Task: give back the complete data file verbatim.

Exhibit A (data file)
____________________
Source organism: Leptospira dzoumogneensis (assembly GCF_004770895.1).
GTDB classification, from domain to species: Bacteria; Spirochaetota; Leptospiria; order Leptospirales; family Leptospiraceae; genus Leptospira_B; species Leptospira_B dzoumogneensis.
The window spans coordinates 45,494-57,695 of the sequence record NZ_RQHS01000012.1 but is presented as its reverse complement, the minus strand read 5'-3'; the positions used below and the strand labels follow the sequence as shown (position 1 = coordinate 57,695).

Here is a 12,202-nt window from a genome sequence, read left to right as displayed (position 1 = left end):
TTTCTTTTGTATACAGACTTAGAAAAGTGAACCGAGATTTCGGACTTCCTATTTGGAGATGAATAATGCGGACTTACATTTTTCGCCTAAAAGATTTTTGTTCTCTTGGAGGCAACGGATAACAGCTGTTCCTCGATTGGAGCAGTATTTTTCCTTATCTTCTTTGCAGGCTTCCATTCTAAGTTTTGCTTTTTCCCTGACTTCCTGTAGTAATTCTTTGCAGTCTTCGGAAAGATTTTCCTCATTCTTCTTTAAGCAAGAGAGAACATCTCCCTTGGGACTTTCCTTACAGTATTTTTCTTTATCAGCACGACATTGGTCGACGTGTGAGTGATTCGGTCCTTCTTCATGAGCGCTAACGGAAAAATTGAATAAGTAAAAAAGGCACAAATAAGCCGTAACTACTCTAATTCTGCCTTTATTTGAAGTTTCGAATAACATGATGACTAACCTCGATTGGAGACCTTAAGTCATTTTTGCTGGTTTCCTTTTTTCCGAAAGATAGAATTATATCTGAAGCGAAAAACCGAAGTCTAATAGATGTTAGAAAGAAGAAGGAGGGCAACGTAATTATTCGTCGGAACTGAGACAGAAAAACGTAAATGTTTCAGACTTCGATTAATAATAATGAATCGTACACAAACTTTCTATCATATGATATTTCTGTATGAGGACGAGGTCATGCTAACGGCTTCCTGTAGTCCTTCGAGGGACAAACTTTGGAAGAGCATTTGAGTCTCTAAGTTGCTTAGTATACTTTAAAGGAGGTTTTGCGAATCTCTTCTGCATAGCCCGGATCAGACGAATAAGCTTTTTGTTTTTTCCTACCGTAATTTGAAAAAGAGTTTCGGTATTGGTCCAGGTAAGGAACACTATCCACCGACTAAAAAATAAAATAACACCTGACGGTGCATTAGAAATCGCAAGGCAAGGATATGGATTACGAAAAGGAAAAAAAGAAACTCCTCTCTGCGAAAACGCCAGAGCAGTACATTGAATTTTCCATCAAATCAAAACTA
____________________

Source organism: Leptospira dzoumogneensis (assembly GCF_004770895.1).
GTDB classification, from domain to species: Bacteria; Spirochaetota; Leptospiria; order Leptospirales; family Leptospiraceae; genus Leptospira_B; species Leptospira_B dzoumogneensis.
The window spans coordinates 45,494-57,695 of the sequence record NZ_RQHS01000012.1 but is presented as its reverse complement, the minus strand read 5'-3'; the positions used below and the strand labels follow the sequence as shown (position 1 = coordinate 57,695).

Here is a 12,202-nt window from a genome sequence, read left to right as displayed (position 1 = left end):
TTTCTTTTGTATACAGACTTAGAAAAGTGAACCGAGATTTCGGACTTCCTATTTGGAGATGAATAATGCGGACTTACATTTTTCGCCTAAAAGATTTTTGTTCTCTTGGAGGCAACGGATAACAGCTGTTCCTCGATTGGAGCAGTATTTTTCCTTATCTTCTTTGCAGGCTTCCATTCTAAGTTTTGCTTTTTCCCTGACTTCCTGTAGTAATTCTTTGCAGTCTTCGGAAAGATTTTCCTCATTCTTCTTTAAGCAAGAGAGAACATCTCCCTTGGGACTTTCCTTACAGTATTTTTCTTTATCAGCACGACATTGGTCGACGTGTGAGTGATTCGGTCCTTCTTCATGAGCGCTAACGGAAAAATTGAATAAGTAAAAAAGGCACAAATAAGCCGTAACTACTCTAATTCTGCCTTTATTTGAAGTTTCGAATAACATGATGACTAACCTCGATTGGAGACCTTAAGTCATTTTTGCTGGTTTCCTTTTTTCCGAAAGATAGAATTATATCTGAAGCGAAAAACCGAAGTCTAATAGATGTTAGAAAGAAGAAGGAGGGCAACGTAATTATTCGTCGGAACTGAGACAGAAAAACGTAAATGTTTCAGACTTCGATTAATAATAATGAATCGTACACAAACTTTCTATCATATGATATTTCTGTATGAGGACGAGGTCATGCTAACGGCTTCCTGTAGTCCTTCGAGGGACAAACTTTGGAAGAGCATTTGAGTCTCTAAGTTGCTTAGTATACTTTAAAGGAGGTTTTGCGAATCTCTTCTGCATAGCCCGGATCAGACGAATAAGCTTTTTGTTTTTTCCTACCGTAATTTGAAAAAGAGTTTCGGTATTGGTCCAGGTAAGGAACACTATCCACCGACTAAAAAATAAAATAACACCTGACGGTGCATTAGAAATCGCAAGGCAAGGATATGGATTACGAAAAGGAAAAAAAGAAACTCCTCTCTGCGAAAACGCCAGAGCAGTACATTGAATTTTCCATCAAATCAAAACTA